Square Kilometre Array Is Buying 455 Square Miles Of Karoo Farmland

Square Kilometre Array Is Buying 455 Square Miles Of Karoo Farmland

The world’s largest radio telescope needs a radio-quiet zone to do its intended job of detecting very faint radio signals from space, and the Square Kilometre Array South Africa office has begun buying 118,000 hectares (about 455 square miles) of land in the Karoo to build it.

The international Square Kilometre Array (SKA) Organisation has budgeted 650 million euros (about $700 million US) for SKA1.

South Africa made a commitment to host the international SKA project with Australia, and it chose a quiet place — a productive area of sheep farms in the Karoo 90 kilometers from the small town of Carnarvon in the Northern Cape, BusinessDayLive reports.

Construction is expected to begin in 2018 through 2023, according to a press release by the South African government.

The targeted area of 118,000 hectares or 291,584 acres includes 36 parcels of farmland owned by individuals and family trusts, BusinessDayLive reports. The land is productive, yielding wool and mutton, according to Agri Northern Cape executive member Willem Symington.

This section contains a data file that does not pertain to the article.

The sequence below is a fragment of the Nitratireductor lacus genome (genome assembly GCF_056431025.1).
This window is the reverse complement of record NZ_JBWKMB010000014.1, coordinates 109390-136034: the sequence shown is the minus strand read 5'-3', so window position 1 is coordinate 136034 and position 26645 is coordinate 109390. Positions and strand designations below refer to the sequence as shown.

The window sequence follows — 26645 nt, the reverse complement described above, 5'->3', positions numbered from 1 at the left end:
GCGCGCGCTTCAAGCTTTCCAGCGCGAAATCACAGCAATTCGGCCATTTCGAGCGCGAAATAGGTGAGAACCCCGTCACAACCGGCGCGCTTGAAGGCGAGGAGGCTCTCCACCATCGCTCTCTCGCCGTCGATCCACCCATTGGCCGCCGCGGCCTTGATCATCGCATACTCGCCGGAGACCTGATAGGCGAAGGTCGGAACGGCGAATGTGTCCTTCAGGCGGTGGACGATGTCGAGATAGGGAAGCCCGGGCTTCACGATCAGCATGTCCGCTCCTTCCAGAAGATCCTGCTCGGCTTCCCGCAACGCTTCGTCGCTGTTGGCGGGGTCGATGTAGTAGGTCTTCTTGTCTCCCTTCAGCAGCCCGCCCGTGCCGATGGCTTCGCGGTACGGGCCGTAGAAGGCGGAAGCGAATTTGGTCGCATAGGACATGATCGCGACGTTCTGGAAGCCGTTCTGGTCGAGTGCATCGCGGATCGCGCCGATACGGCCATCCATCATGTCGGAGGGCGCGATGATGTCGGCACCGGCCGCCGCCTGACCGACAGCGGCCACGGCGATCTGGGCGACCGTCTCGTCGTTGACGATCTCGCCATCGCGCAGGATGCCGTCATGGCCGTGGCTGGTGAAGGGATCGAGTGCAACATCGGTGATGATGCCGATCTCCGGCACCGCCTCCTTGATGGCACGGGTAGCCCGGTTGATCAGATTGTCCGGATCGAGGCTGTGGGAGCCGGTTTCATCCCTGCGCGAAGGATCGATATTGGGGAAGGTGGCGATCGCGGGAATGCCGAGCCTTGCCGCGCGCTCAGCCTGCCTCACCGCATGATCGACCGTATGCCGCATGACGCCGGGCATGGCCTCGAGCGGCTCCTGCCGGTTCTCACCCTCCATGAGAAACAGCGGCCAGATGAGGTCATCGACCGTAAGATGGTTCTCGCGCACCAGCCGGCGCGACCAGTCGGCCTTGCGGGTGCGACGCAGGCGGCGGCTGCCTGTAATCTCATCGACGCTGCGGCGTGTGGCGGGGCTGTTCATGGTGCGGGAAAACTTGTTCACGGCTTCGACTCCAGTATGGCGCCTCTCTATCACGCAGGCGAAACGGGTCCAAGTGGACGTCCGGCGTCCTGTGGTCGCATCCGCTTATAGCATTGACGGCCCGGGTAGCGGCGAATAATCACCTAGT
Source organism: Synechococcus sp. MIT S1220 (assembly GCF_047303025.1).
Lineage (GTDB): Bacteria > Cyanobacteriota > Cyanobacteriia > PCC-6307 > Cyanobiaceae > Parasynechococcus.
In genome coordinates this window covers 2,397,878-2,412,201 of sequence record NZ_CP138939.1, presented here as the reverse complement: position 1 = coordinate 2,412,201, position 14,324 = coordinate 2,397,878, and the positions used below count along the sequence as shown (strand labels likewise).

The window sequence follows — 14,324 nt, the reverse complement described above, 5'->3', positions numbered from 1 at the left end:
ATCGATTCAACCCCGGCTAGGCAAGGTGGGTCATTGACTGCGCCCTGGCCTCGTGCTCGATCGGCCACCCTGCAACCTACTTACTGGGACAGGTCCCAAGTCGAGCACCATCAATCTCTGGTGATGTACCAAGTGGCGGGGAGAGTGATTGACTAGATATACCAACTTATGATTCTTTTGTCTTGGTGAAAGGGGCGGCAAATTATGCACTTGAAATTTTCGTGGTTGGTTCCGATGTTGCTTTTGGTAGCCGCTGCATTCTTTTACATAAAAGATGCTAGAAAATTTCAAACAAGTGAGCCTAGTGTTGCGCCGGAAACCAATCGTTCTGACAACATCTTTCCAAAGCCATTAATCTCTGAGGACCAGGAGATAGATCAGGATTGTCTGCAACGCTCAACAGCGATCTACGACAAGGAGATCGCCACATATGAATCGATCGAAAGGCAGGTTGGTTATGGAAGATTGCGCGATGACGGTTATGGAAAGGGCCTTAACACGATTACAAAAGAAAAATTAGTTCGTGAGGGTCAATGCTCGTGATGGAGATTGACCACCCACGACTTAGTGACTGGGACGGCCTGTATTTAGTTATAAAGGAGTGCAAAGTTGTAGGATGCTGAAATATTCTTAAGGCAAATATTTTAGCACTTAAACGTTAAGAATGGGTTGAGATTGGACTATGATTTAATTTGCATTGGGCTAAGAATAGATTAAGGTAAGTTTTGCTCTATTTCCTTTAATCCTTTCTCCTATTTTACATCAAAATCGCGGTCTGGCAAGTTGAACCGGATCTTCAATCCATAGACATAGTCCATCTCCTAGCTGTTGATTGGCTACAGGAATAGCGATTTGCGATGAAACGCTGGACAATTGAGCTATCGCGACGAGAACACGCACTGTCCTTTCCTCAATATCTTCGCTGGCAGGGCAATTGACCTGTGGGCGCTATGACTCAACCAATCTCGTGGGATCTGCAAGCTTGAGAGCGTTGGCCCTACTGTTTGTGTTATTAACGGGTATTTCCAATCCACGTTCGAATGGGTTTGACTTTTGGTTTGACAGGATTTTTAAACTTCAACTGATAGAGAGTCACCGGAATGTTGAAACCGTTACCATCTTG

The Square Kilometre Array will be used by scientists to understand how the universe evolved and how stars and galaxies form and change, according to an earlier AFKInsider report.

This huge project is designed to take down roadblocks to astronomical progress, TheGuardian reported. “These include searching for the first celestial objects to form in the universe, investigating whether we need to develop a new theory of gravity, and looking for the building blocks of life in space.”

The land earmarked for SKA South Africa includes farms in the Losberg and Meysdam regions designated Astronomy Advantage Areas by South Africa’s Astronomy Geographic Advantage Act of 2007. MeerKAT/SKA telescopes will be protected from harmful radio frequency interference there, according to the government.

The South African government can expropriate the land if negotiations fail, BusinessDayLive reports.

The SKA South Africa project office began the land-acquisition process in October, holding public meetings with affected property owners and local residents to inform them of its plans. The next step will be formal valuations of the sheep farms, which will be paid for by SKA SA.

Regulations restrict the use of certain activities and radio frequencies around the site. Affected parties will get compensated, according to the South African government.

“It doesn’t necessarily alienate people,” said Saul du Toit, CEO of the Cape Town Appraisal Corp. which is doing the valuations. “In 99 percent of cases, it’s not necessary to expropriate.”